# Title Team Members TA Documents Sponsor
1 Smart Sprinkler Robot System
Area Award: Conservation
Denis Kurtovic
Jose Orozco
Kevin Johnson

Our project goal was to make a robotic sprinkler system that can detect soil moisture content and check online weather forecasts to determine whether the ground needs to be watered. After completing our product, we were able to meet all of our requirements.

The two main parts of this design are the sprinkler robot and the base station. The base station checks the weather forecast to determine if the chance of precipitation is low enough to warrant watering for the day. If the chance of rain is high enough, then the robot will not be deployed; otherwise, it will send the robot out to measure the soil moisture at specific points on the lawn. The sprinkler robot measures the soil moisture by deploying a two-point-probe into the ground to measure resistance. This data is then sent wirelessly to the base station where it determines whether or not to water that area. If it is determined the area needs watering, then the robot will turn on its sprinkler system and water the area until the base station tells it to stop. After that, the robot moves on to the next area that the base station tells it to go to. When the robot is finished, it returns to the base station.

This product is commercially viable because it is a smart watering system that does not require the installation of multiple expensive pipes and probes. It both reduces the water waste of a traditional sprinkler system while still allowing for it to be transported to a new location.

This project was sponsored by MIT Lincoln Laboratory.

Filtered Back – Projection Optical Demonstration

Tori Fujinami, Xingchen Hong, Jacob Ramsey

Filtered Back – Projection Optical Demonstration

Featured Project

Project Description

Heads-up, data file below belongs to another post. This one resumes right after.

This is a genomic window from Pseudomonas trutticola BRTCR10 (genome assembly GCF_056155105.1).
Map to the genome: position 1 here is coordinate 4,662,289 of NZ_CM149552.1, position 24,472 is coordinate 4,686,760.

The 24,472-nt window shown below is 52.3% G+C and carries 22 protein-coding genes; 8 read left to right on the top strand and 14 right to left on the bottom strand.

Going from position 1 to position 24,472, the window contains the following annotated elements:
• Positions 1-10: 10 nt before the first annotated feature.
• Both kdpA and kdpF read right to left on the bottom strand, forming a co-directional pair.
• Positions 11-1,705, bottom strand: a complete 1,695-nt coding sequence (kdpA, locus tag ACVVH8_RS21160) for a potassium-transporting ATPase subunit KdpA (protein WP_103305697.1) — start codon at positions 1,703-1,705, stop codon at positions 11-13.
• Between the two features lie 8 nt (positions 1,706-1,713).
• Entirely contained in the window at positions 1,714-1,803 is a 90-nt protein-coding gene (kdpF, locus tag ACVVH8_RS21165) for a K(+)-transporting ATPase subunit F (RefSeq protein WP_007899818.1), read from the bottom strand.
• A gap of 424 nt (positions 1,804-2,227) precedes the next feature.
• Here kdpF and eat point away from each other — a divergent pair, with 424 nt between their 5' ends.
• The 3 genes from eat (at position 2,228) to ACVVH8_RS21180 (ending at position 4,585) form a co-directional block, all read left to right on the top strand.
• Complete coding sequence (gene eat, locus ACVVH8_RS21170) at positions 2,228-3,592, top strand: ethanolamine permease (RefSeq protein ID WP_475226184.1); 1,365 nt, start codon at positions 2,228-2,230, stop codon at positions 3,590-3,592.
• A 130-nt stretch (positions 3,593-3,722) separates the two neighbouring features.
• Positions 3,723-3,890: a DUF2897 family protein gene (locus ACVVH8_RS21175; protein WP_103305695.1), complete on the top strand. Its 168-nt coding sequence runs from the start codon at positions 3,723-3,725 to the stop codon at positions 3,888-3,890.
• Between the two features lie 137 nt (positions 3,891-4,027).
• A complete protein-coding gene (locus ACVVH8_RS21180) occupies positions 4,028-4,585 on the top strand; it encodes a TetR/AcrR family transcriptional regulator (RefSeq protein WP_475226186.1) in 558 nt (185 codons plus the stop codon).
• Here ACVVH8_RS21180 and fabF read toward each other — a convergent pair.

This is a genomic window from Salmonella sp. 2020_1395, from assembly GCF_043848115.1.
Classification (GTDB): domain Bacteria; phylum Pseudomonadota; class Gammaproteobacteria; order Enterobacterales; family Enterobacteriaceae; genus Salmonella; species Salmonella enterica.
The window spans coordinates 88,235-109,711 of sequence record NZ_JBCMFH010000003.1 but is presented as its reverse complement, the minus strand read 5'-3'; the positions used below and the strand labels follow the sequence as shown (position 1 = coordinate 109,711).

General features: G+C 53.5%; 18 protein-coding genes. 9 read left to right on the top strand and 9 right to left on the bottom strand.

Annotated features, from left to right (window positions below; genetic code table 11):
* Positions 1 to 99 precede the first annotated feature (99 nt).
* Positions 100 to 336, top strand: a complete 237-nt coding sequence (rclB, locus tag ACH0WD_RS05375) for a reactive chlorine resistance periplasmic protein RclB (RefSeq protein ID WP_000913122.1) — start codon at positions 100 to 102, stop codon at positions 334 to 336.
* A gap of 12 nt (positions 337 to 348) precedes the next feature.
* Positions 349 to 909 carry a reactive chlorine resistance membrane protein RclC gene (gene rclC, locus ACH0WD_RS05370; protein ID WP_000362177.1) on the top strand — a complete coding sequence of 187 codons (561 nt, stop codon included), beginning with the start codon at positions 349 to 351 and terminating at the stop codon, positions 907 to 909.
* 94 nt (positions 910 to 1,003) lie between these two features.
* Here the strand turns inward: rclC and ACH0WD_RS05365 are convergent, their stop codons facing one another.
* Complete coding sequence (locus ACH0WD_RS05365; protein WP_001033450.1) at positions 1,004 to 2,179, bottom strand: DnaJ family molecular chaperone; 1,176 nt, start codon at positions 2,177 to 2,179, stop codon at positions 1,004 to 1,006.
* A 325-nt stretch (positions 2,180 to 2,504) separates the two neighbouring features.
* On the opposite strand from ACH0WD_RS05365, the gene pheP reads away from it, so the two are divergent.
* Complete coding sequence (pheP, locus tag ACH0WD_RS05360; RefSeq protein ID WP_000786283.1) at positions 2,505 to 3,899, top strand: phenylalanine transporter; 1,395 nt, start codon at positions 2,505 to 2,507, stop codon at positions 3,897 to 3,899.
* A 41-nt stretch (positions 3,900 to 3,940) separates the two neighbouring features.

Computed Tomography, often referred to as CT or CAT scans, is a modern technology used for medical imaging. While many people know of this technology, not many people understand how it works. The concepts behind CT scans are theoretical and often hard to visualize. Professor Carney has indicated that a small-scale device for demonstrational purposes will help students gain a more concrete understanding of the technical components behind this device. Using light rather than x-rays, we will design and build a simplified CT device for use as an educational tool.

Design Methodology

We will build a device with three components: a light source, a screen, and a stand to hold the object. After placing an object on the stand and starting the scan, the device will record three projections by rotating either the camera and screen or object. Using the three projections in tandem with an algorithm developed with a graduate student, our device will create a 3D reconstruction of the object.


• Motors to rotate camera and screen or object

• Grid of photo sensors built into screen

• Light source

• Power source for each of these components

• Control system for timing between movement, light on, and sensor readings